Is the German market truly competitive ? Guess we’ll know soon enough.
The debate on net neutrality has been heated these last few months, with various initiatives both at policy levels and ISP levels highlighting the need to clarify how internet traffic is carried so that journalists and members of the public can form an opinion on these issues for themselves. A while ago, I was asked by Google to write a paper aiming to do just that. It was released yesterday under the title There’s no economic imperative to reconsider an open internet.
I’m quite proud about this. Working on this paper gave me the opportunity to really explore the net discrimination arguments and examine their worth. My conclusions are expressed in the title: there is no big issue related to the cost of traffic management, even as the traffic itself increases. I hope you find the paper interesting, and feel free to spread it around.
For the last few weeks, I have been busy working on a big in-depth report on NGA services. Although its importance can sometimes be exaggerated, TV content is of course at the heart of NGA portfolio considerations, and I wanted to delve a little bit here into how I have examined that issue.
The notion that broadband providers are scared of on-demand TV is not new, and it’s an understatement. All of the recent assaults that we have seen on Net Neutrality from ISPs around the world can be summarized in two issues: SMS and TV. The latter is of course of more relevance to wireline NGA networks, and this is what I wanted to focus on today.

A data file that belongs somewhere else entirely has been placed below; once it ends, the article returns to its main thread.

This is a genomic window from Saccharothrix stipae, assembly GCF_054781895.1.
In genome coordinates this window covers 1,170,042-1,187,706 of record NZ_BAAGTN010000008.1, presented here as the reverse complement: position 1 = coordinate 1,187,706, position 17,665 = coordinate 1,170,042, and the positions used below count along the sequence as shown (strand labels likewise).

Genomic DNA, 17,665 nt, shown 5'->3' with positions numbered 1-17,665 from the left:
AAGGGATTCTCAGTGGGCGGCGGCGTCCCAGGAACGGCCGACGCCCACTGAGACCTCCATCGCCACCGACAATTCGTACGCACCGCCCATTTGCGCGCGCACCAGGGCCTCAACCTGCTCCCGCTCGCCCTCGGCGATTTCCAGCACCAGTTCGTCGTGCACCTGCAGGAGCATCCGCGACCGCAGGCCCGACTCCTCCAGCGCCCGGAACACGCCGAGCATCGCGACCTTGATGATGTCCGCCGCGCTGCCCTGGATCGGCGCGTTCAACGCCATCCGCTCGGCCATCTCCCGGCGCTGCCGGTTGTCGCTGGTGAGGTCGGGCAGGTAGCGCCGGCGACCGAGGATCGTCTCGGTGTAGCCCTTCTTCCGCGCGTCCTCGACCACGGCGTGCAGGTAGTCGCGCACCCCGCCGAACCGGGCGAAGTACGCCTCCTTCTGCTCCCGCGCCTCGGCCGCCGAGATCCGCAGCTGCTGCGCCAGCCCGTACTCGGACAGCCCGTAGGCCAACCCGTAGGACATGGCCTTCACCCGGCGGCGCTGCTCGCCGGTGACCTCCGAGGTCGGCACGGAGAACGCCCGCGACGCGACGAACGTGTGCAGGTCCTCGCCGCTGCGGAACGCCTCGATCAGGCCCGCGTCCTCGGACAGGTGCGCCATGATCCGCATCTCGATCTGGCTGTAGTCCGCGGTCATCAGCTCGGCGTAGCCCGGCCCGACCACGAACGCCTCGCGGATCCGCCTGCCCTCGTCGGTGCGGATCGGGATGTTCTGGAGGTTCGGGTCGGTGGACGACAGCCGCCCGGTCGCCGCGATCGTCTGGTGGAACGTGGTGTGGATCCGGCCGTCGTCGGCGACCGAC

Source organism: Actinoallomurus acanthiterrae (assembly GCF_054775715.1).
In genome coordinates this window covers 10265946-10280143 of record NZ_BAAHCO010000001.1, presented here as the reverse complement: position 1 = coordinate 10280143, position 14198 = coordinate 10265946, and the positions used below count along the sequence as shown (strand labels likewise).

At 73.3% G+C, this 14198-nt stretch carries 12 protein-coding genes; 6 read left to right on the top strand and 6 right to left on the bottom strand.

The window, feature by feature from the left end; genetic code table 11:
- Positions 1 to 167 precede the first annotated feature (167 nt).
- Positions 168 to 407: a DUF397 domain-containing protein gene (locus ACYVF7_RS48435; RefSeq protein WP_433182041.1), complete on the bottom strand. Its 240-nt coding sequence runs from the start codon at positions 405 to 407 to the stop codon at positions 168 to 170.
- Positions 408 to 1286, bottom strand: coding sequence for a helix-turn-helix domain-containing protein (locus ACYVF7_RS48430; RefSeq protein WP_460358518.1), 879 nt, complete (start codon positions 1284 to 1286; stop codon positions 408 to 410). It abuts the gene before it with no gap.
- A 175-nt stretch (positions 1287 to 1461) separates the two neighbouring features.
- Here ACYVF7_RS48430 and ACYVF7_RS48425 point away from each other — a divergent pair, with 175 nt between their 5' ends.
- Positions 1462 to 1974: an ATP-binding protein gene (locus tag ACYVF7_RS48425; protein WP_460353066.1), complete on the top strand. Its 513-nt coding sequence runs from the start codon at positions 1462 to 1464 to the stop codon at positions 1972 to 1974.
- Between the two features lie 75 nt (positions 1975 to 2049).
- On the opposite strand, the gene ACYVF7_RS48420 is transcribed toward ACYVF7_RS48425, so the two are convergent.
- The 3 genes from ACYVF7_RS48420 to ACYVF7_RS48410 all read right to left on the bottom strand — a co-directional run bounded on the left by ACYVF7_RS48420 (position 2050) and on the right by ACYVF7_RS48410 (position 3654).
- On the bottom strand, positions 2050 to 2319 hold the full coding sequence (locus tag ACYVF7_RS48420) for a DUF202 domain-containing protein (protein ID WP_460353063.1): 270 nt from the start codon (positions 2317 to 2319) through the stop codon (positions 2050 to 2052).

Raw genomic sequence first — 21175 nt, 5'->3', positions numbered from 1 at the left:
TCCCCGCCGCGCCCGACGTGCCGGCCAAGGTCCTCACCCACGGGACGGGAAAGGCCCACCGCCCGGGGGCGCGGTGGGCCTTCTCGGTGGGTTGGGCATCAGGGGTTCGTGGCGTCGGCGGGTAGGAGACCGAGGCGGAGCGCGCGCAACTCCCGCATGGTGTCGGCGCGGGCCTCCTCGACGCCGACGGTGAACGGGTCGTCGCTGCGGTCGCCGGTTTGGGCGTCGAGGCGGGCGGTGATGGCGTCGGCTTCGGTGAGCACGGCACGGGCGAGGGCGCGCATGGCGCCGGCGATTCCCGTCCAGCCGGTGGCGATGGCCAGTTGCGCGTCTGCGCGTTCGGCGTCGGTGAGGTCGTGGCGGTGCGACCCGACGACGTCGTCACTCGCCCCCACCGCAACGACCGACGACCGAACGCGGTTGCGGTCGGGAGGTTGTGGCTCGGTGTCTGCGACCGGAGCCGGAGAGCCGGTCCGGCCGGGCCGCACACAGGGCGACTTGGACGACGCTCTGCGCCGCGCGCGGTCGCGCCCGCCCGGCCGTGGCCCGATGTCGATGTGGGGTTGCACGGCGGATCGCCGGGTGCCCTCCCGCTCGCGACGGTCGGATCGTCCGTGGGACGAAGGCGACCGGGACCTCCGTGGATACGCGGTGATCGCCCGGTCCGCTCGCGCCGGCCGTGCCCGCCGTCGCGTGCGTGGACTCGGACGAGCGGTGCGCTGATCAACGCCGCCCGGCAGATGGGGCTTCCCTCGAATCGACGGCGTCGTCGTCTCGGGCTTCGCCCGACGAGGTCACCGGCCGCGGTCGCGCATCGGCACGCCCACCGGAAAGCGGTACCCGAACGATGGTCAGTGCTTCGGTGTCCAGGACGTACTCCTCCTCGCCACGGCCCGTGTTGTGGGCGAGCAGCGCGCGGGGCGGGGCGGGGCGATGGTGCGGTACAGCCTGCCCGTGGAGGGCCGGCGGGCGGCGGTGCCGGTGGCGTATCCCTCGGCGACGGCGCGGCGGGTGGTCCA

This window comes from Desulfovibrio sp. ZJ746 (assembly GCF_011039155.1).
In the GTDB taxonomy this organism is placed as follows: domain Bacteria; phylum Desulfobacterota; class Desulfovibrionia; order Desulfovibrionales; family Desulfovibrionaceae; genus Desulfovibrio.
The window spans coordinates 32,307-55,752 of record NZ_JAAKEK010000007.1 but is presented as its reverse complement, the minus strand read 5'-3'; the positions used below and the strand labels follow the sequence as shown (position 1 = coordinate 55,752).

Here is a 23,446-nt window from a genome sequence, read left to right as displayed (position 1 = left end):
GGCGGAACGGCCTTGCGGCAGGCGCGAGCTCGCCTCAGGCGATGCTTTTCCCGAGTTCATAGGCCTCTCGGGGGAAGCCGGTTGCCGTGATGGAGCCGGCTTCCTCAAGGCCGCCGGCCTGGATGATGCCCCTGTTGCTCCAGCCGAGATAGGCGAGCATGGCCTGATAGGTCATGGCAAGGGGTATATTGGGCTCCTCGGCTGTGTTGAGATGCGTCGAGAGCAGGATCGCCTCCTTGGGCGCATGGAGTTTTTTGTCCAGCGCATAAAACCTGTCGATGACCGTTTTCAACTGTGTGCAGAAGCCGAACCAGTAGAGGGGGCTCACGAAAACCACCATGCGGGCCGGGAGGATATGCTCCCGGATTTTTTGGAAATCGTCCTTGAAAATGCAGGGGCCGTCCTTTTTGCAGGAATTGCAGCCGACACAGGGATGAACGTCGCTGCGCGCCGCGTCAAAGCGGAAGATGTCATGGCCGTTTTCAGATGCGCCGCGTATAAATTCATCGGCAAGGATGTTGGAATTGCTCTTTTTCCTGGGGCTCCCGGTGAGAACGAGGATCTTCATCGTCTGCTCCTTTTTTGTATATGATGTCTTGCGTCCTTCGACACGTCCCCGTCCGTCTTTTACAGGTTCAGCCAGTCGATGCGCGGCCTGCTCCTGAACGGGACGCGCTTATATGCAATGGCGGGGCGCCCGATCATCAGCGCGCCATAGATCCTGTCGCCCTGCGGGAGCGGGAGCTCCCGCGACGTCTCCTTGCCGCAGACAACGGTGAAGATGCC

I think the decision to offer a TV service is not as clear-cut as it’s often made to be, and I think many broadband providers may have gone down that road a little faster than was reasonable. TV delivery will only work if you can get the scale to operate it profitably, and even then the profits are likely to be limited. However, if you decide to deliver TV, then you are, like it or not, competing with the various Over-The-Top options available today. And if you decide to compete, you should make damn well sure your product is better.
My biggest frustration with IPTV strategies is this strange notion that it operates in a vacuum; that because a TV is connected to the broadband provider’s network that customer is somehow captive for TV. That’s absurd: with the multiplication of tablets, PCs and other screens in the home, there are now many alternatives to IPTV. If they provide a better quality of experience, then these will be used instead of the TV. And if that goes on for too long, then the IPTV service itself is at risk.